While many cities in the Minneapolis / Saint Paul area require a Truth in Housing evaluation before listing a house for sale, more and more Realtors are having their sellers get private home inspections before putting them up for sale, whether a Truth in Housing evaluation is required or not.
A private seller's inspection is the equivalent of a buyers inspection, but of course the client is the person selling the home, not the person buying it. Sellers may choose to make the final inspection report available for potential buyers to see, or they may keep it private. In either case, this is a fantastic way for sellers to learn exactly what will be found at their home when their buyer's have an inspection performed, and will give them a chance to repair any problems.
If the seller chooses to make the inspection report a public document, this can make the home a more attractive property for potential buyers by giving them better peace of mind about a property before even writing an offer on it. A sellers inspection will also make the negotiation process much easier for all parties involved. Here are two potential scenarios:
No seller's inspection - A buyer writes an offer on a home, the offer is accepted, and the purchase is contingent upon an inspection. The inspection is performed three days later, and several issues are identified. Assuming the buyers still want the house after discovering all these things they didn't know about the home, they now ask the seller to fix the items. Several things can happen at this point - the seller might offer to discount the price of the home, rush to do the repairs, or even refuse to do anything, which might kill the deal. None of these options are ideal for seller, and negotiations will need to take place.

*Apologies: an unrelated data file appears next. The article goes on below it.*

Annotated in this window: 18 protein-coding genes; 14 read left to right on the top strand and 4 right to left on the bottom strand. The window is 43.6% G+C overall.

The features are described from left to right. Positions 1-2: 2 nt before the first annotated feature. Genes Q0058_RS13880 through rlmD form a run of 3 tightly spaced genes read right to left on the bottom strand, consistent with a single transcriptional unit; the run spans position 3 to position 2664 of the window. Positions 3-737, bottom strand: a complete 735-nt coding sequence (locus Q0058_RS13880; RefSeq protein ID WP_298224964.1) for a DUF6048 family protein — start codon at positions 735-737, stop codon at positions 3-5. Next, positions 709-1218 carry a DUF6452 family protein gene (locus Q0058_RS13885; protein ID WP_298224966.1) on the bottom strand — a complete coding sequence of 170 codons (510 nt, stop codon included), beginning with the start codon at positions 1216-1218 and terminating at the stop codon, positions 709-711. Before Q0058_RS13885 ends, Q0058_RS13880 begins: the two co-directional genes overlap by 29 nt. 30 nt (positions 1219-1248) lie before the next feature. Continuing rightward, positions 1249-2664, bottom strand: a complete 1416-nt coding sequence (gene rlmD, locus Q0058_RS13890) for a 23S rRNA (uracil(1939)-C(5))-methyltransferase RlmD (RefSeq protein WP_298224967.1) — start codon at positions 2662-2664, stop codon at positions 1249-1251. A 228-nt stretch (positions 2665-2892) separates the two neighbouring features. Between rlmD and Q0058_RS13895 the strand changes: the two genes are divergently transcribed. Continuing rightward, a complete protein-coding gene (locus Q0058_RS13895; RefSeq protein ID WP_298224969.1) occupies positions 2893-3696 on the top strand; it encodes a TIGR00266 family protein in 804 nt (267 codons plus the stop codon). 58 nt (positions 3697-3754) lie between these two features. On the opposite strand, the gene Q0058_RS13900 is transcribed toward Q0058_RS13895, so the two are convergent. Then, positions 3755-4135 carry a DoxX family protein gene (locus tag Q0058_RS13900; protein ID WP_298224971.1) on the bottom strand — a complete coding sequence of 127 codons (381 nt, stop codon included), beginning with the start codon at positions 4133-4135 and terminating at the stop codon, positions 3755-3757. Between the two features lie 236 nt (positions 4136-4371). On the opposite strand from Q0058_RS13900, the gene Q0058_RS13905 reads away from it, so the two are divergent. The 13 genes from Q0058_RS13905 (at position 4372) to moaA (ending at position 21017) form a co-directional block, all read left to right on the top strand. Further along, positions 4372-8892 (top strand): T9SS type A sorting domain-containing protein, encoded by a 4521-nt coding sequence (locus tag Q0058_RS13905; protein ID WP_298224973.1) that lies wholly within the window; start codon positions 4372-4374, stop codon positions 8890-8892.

Seller has home inspected before listing - The inspector identifies several issues with the home, and the seller takes their leisurely time in getting the items corrected or repaired. They confidently list their home, and look forward to the buyer's home inspection, knowing that nothing is going to come up that they didn't already know about. If there are items that the seller decides not to fix, they might just list those items on a disclosure form, so any potential buyer knows that this is what they are buying, and there are no negotiations later on in the buying process.
Sellers inspections are becoming more and more popular, especially in today's market where there is such a high inventory of homes for sale. Many Realtors that work with us have us inspect every house they list for sale, because it makes the selling process go so much smoother for all parties involved.
One last thing - make sure you hire an excellent home inspector. A home inspection that misses or glosses over problems can do more harm than good. While there is a large range in prices for home inspections between different companies, remember; you get what you pay for.
Reuben Saltzman, Structure Tech Home Inspections